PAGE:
UMass Boston

University Roots

Before the University of Massachusetts Boston was founded in 1964, the Bay State’s only public university was in Amherst. Those seeds were sown in 1863 with the establishment of Massachusetts Agricultural College (Mass Aggie), the commonwealth’s rural land-grant college. Over time, the college expanded its curriculum and became the University of Massachusetts (UMass) in 1947.

In 1964, amid growing political turmoil, civil-rights activism, and urban unrest, applications from the first wave of baby boomers inundated colleges and universities. UMass lacked the space to accommodate the many students who wanted to attend college in Amherst. Among the 8,000 applicants UMass rejected that year were 1,400 qualified students from metropolitan Boston—most of whom could not afford a private college education.

To Massachusetts legislators, this signaled an urgent need to offer an affordable university education to metropolitan Boston residents, and apply university-quality research to critical urban issues. In June 1964, the legislature voted to establish the University of Massachusetts Boston (UMass Boston), the second university in the UMass system.

The day the bill was signed to establish the University of Massachusetts Boston, June 18, 1964.

In 1965, UMass Boston opened its doors to 1,227 undergraduate students and 200 faculty in a renovated building in Park Square downtown.

Park Square campus, ope from 1965 to 1974.

Reading from the university’s Statement of Purpose at the 1966 Founding Day Convocation ceremony, newly inaugurated Chancellor John W. Ryan said, “We have an obligation to see that the opportunities we offer … are indeed equal to the best that private schools have to offer.” 

A New Home

School officials announced in 1968—to the dismay of some—that UMass Boston’s future home would be on Columbia Point in Dorchester, a 100-acre landfill and former cow pasture on a peninsula jutting into Dorchester Bay. The new campus opened its doors in January 1974, and the university community settled into McCormack and Wheatley halls, the Science Center, Healey Library, and Quinn Administration Building.

Aerial view of the UMass Boston campus as it looked in 1974.

By then the university had divided itself into College 1 and College 2. Both engaged in the arts and sciences, but College 1 took a more innovative, interdisciplinary approach, while College 2 used more traditional methods. They eventually united in the mid-1970s to become the College of Arts and Sciences, joining two other colleges established earlier in the decade: the College of Public and Community Service and the College of Professional Studies (now the College of Management).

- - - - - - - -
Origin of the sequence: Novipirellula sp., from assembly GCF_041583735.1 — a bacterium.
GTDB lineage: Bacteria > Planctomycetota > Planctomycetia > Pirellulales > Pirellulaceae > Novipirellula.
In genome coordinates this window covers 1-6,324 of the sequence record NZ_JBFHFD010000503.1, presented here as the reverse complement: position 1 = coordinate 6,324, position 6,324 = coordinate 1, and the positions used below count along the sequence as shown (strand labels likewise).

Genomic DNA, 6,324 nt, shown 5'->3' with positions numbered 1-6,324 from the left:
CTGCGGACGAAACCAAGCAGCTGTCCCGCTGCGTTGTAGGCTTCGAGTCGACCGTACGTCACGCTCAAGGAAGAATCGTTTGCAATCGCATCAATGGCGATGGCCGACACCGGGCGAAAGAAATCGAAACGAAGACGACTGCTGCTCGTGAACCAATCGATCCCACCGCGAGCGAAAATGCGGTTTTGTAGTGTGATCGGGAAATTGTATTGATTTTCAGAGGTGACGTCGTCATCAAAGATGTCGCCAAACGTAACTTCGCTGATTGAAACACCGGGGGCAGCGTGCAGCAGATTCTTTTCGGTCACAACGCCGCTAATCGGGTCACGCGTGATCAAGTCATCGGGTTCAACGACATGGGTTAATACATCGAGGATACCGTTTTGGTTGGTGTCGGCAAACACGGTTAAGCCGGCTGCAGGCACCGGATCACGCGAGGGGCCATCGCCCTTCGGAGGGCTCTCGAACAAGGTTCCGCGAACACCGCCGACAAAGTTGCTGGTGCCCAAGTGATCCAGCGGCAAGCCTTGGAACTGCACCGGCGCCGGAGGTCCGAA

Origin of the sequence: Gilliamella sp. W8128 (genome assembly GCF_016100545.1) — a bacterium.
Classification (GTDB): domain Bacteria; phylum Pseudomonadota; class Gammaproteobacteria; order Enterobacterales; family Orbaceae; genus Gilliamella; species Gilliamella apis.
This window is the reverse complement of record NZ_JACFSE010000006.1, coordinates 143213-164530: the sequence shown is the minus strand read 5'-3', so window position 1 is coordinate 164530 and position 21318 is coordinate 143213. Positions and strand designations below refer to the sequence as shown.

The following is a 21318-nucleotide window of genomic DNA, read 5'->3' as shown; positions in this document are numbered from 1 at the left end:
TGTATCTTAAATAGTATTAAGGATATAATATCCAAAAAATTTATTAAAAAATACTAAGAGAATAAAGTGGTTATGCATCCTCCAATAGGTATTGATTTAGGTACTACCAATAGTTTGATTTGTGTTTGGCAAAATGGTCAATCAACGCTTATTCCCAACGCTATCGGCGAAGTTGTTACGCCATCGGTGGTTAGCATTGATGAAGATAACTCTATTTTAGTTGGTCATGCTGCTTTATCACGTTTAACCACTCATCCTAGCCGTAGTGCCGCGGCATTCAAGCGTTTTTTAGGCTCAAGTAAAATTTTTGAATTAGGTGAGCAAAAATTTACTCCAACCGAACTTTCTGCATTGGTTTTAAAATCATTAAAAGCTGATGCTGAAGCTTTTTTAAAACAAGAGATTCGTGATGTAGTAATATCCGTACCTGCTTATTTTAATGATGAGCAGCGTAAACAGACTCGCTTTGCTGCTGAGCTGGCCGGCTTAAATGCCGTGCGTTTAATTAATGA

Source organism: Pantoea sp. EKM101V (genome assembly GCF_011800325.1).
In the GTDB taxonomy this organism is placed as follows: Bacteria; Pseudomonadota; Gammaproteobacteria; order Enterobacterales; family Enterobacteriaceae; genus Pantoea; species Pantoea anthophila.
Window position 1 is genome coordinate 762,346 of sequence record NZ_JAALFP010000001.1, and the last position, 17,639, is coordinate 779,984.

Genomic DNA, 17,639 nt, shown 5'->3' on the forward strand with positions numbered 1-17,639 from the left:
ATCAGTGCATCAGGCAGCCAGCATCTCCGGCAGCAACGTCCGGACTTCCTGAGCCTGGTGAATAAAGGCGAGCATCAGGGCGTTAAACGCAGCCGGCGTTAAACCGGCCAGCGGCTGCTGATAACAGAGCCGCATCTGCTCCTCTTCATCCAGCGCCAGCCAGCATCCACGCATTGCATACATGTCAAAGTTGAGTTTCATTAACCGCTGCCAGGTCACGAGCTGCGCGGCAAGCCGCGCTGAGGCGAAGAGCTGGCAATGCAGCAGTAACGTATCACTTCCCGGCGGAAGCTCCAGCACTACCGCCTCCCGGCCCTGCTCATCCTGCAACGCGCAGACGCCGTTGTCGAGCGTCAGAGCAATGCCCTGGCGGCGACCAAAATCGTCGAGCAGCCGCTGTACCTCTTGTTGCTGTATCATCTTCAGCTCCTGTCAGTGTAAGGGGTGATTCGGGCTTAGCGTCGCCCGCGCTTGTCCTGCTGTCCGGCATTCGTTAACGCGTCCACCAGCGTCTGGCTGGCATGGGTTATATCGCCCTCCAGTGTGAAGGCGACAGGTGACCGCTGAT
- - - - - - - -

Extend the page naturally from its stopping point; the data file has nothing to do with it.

Enter Boston State College

Sign marking the entrance to Boston State College

On August 21, 1981, faced with deep cuts in the state’s higher education budget, the Board of Regents voted to close Boston State College. At that time Boston State, founded in 1852 as a normal school for teacher training, offered day and evening bachelor’s and master’s degree programs in the liberal arts and sciences, as well as in many professional areas. Its evening programs were designed for nontraditional students with full-time jobs. 

Closing the college enabled the commonwealth to eliminate program redundancies with UMass Boston and organize the remainder under a single university administration. When Boston State was incorporated into UMass Boston in January 1982, the university gained graduate and undergraduate programs in education; undergraduate programs in criminal justice, nursing, and regional studies; and an evening division.

The influx of hundreds of students from Boston State, plus a dramatic rise in new applications, boosted undergraduate enrollment by 38 percent, and the college’s graduate programs tripled UMass Boston’s graduate enrollment. This gave the university the momentum to add more graduate degree offerings, including doctoral programs, throughout the 1980s and into the 1990s. By 1995, UMass Boston had 31 graduate degree and certificate programs, with graduate students comprising 21 percent of total enrollment.

Historic images courtesy of the University Archives and Special Collections